The Chicago Tribune Has an excellent editorial that is well worth the read… I have copied the entire article, and highlighted a few of the points that I found most significant.

Shortchanging soldiers

Last week, House Democrats made good on their anti-war pledge and narrowly passed a spending bill that set deadlines for the withdrawal of American combat troops from Iraq. On Thursday, the Senate, by a 51-47 vote, did the same, albeit with malleable deadlines. It is clear that a majority of lawmakers want U.S. troops brought home in 2008 if not sooner, no matter what.

The president vows to veto legislation that dictates any deadlines. And neither the House nor the Senate is likely to muster the votes for an override. That leaves what? A stalemate? A constitutional crisis? An opening for a compromise, as Senate Majority Leader Harry Reid (D-Nev.) has suggested?

President Bush appears disinterested in compromise, arguing that “members of Congress need to stop making political statements,” and pass a war funding bill he can sign.

Congress has spoken. Setting troop deployment in Iraq, however, is not the lawmakers’ job. That job belongs to the commander in chief and the nation’s military leaders.

It would be wonderful if wars were won by setting deadlines. Just as it would be wonderful if the troop surge now under way accomplishes what the president has promised, thus swiftly ending U.S. involvement in this war.

But the enemy likely has other plans. And specific deadlines only straitjacket American commanders on the ground.

Lawmakers could have attempted to shut off funding for the war, but they didn’t. So now they have a duty, just as important, to the tens of thousands of soldiers who are fighting in Iraq and Afghanistan: Pass a spending bill the president will sign.

The legislation heading to the president has another problem: It is bloated with pork-barrel spending. That was a political strategy: Larding the bill with billions in parochial spending rendered it harder for members to oppose.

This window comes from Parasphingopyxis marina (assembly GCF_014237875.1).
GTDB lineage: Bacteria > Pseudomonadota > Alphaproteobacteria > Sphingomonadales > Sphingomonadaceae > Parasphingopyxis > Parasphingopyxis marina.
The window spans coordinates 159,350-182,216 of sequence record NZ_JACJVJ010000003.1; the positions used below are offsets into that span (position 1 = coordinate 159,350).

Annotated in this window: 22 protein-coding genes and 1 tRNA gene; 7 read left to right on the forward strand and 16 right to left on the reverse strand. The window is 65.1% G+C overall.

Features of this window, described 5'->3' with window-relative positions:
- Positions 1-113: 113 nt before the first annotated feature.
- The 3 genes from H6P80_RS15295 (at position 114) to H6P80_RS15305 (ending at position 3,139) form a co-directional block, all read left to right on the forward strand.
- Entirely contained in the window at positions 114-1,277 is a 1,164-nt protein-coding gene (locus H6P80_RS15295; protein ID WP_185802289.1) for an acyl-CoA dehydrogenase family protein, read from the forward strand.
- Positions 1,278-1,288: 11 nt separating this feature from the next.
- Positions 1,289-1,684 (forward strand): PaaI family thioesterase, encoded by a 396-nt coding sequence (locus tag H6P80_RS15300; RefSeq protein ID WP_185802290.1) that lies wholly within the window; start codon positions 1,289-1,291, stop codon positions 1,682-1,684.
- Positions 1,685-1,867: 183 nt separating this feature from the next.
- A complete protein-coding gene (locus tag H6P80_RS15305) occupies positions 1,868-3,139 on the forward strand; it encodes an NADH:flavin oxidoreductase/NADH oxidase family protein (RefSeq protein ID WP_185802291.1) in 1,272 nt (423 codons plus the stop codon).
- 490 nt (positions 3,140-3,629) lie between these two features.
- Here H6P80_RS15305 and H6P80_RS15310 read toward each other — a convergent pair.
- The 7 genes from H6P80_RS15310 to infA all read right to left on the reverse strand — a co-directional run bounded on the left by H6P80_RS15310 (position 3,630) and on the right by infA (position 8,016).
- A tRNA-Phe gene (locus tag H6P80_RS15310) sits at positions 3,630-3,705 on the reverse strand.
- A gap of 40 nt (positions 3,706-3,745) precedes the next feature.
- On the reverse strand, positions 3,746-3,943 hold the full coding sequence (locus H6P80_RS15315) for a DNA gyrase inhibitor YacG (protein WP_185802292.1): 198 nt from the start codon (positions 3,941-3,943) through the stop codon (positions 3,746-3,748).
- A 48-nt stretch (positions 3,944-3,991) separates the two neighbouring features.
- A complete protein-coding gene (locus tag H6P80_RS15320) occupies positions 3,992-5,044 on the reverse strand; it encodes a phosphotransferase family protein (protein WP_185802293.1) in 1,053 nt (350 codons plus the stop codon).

But U.S. forces on the ground now need around $100 billion to pursue the wars in Afghanistan and Iraq. They don’t need $25 million for spinach growers, as the current House bill provides. They don’t need $74 million for peanut storage. They don’t need $283 million for dairy farmers. They don’t need $5 million to compensate shellfish producers.

A stalemate between the president and Congress on a war spending bill of this magnitude carries imminent dangers. Defense Secretary Robert Gates has warned that failure to pass a funding bill soon would force the Army to delay training of units and halt the repair of vital equipment. Bush has said that troops and their families will face “significant disruptions” if a bill isn’t signed into law by April 15.

Ultimately, lawmakers may decide to halt all spending on the war. These votes stand as a sharp warning to Bush that Congress has far less patience than he when it comes to Iraq’s leaders and the painfully slow pace of progress. For the moment, neither side appears ready to budge. Both are digging in for a huge political battle over the best way to pressure Iraqi leaders to make the tough moves imperative to secure their country. So be it.

Meanwhile, however, there’s a war on. Lawmakers need to strip out the political pork and drop the hard-and-fast deadlines to bring the troops home.American forces aren’t bargaining chips for politicians. And shortchanging soldiers and their families isn’t a strategy for ending the war. It’s intolerable.


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